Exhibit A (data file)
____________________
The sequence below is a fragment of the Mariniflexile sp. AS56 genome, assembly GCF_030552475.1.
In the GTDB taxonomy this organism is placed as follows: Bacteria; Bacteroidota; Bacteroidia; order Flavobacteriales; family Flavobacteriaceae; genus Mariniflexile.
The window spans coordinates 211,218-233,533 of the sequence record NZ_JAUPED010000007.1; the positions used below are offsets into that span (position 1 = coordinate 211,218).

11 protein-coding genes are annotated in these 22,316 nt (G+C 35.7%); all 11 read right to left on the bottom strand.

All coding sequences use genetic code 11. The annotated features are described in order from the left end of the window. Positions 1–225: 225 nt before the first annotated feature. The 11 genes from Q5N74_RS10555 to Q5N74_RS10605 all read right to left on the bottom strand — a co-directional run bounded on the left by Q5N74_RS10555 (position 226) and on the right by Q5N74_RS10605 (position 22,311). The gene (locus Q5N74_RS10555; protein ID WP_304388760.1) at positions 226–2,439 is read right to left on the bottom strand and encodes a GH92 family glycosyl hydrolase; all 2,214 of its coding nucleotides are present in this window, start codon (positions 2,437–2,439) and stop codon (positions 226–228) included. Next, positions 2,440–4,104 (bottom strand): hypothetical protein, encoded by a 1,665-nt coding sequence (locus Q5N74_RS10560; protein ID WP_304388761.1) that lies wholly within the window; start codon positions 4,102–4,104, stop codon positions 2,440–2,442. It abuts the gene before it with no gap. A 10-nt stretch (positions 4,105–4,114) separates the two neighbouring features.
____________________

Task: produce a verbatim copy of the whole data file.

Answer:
The sequence below is a fragment of the Mariniflexile sp. AS56 genome, assembly GCF_030552475.1.
In the GTDB taxonomy this organism is placed as follows: Bacteria; Bacteroidota; Bacteroidia; order Flavobacteriales; family Flavobacteriaceae; genus Mariniflexile.
The window spans coordinates 211,218-233,533 of the sequence record NZ_JAUPED010000007.1; the positions used below are offsets into that span (position 1 = coordinate 211,218).

11 protein-coding genes are annotated in these 22,316 nt (G+C 35.7%); all 11 read right to left on the bottom strand.

All coding sequences use genetic code 11. The annotated features are described in order from the left end of the window. Positions 1–225: 225 nt before the first annotated feature. The 11 genes from Q5N74_RS10555 to Q5N74_RS10605 all read right to left on the bottom strand — a co-directional run bounded on the left by Q5N74_RS10555 (position 226) and on the right by Q5N74_RS10605 (position 22,311). The gene (locus Q5N74_RS10555; protein ID WP_304388760.1) at positions 226–2,439 is read right to left on the bottom strand and encodes a GH92 family glycosyl hydrolase; all 2,214 of its coding nucleotides are present in this window, start codon (positions 2,437–2,439) and stop codon (positions 226–228) included. Next, positions 2,440–4,104 (bottom strand): hypothetical protein, encoded by a 1,665-nt coding sequence (locus Q5N74_RS10560; protein ID WP_304388761.1) that lies wholly within the window; start codon positions 4,102–4,104, stop codon positions 2,440–2,442. It abuts the gene before it with no gap. A 10-nt stretch (positions 4,105–4,114) separates the two neighbouring features.